There is an common but fatally naive misconception that convergent learning goes with math and science while divergent learning goes with arts and humanities. Almost all subjects start with a large convergent learning component including the arts (try picking up an instrument and see how much divergence your teacher tolerates in the first few lessons). More importantly, ALL subjects are fundamentally divergent at a high enough level. Writing a novel, composing a symphony, proving a conjecture or designing an aircraft are all creative exercises in constrained problem solving. We demand that certain conditions be met but we expect that each solution (or at least the method behind it) will be unique.
Pretty much by definition, divergent outcomes are problematic when it comes to metrics. This can lead to what we might call the sour grapes effect, convincing ourselves that a certain attribute isn't important because it's difficult to measure or to work with. "Looking where the light is good" is always a questionable strategy, but it becomes particularly worrisome when the results of the analysis are used to assign resources.

We are, of course, talking about huge amounts of money and there has been no real effort to insulate the parts of the reform movement coming up with radical changes in what we teach and how we teach it from the parties who stand to make billions of dollars from these changes.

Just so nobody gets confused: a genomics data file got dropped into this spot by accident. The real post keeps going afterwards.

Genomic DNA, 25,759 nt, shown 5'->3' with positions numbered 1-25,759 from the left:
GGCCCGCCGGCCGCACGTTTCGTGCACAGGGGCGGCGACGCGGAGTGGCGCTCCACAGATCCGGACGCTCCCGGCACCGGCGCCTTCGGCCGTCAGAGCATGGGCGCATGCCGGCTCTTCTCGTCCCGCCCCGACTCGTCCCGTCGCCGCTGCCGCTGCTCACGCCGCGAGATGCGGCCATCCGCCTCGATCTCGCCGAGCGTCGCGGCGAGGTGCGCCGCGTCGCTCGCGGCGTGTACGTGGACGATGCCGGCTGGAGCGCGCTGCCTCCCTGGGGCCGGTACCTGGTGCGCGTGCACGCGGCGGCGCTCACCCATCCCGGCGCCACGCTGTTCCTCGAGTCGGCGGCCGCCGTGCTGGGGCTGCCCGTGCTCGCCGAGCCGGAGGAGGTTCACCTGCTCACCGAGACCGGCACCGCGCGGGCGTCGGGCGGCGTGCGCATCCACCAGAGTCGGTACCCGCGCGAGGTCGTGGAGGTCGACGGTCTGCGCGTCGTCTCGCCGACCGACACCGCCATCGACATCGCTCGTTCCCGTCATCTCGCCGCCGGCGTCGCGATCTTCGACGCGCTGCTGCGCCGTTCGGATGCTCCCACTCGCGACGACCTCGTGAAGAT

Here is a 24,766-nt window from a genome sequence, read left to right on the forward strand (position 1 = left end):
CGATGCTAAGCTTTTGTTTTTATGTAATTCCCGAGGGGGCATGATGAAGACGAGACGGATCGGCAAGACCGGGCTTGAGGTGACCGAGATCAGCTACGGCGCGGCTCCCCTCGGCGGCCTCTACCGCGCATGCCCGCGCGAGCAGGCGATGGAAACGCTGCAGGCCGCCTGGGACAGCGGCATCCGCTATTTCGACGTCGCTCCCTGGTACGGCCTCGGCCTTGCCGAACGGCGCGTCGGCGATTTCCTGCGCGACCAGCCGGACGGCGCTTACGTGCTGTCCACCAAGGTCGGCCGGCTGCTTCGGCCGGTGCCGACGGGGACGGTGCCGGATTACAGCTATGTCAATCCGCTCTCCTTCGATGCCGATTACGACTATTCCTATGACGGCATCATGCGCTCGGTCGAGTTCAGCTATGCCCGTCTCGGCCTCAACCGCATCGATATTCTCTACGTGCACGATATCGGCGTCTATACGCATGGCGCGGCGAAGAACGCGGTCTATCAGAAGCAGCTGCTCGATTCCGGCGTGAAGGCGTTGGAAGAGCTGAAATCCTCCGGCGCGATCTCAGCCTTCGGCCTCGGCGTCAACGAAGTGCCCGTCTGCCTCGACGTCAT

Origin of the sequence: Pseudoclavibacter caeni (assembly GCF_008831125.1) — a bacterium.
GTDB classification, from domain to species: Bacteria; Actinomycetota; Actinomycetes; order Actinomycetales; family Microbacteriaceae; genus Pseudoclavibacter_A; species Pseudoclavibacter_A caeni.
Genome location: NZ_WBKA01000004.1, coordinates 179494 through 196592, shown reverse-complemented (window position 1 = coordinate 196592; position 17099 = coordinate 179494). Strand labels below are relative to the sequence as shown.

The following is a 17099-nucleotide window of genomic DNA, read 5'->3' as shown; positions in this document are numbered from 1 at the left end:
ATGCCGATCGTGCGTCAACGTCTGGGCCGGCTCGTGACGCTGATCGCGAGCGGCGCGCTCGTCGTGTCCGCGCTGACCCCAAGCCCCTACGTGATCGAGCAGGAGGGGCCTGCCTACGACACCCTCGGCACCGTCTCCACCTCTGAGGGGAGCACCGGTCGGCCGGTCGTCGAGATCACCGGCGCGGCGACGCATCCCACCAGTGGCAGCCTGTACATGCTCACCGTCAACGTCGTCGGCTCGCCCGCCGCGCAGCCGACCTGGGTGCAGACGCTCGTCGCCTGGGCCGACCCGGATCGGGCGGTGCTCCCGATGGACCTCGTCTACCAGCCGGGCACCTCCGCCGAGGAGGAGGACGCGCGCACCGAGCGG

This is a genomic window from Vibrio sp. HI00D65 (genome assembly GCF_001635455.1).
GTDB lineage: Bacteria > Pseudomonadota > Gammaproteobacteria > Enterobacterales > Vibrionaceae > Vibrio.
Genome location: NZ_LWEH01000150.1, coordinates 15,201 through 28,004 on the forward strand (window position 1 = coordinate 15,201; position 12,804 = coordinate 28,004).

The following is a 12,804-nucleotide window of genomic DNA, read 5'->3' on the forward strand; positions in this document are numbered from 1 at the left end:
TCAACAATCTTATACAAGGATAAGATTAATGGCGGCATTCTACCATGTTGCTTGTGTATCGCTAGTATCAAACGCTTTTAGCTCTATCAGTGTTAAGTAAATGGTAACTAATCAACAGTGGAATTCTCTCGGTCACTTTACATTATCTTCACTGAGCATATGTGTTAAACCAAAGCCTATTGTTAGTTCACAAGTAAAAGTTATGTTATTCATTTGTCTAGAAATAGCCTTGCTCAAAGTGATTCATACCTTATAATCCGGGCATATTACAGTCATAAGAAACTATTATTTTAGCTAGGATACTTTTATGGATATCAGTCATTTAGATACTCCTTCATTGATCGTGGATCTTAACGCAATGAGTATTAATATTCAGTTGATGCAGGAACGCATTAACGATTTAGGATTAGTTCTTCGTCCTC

One of the "benefits" of highly standardized teaching methods (taken to its logical extreme in the large number of scripted presentations found in Common Core-based lessons) is that they tend to produce more convergent outcomes. Pedagogically, this convergence may actually be a bad thing, and indication that these students have not actually thought through the questions on their own. It does, however, make the outcomes much easier to measure.

Tuesday, December 17, 2013

Paradigm shift on trade and inequality

Life has been busy so posting is light. But this point by Matt Yglesias cannot be missed:
But of course this isn't something that just happened. A lot of research has come out in recent years indicating that contrary to the blithe assurances of economists expanded trade with China has in fact reduced the earnings of American workers substantially. At the same time, these developments have made America richer overall. Which is to say that the resources exist, in principle, to make investments in Social Security, education, universal health care, wage subsidies, etc. that leave everyone better off. We just haven't actually done those things. And that, at the end of the day, is my bottom line. The broad shape of the economy is always shifting. What matters for big distributional outcomes isn't really those shifts, it's what the political process does with them. Our process has done a little of what we should be doing (Obamacare, for example) but also a fair amount of the reverse—as seen in the relentless drive for Social Security cuts.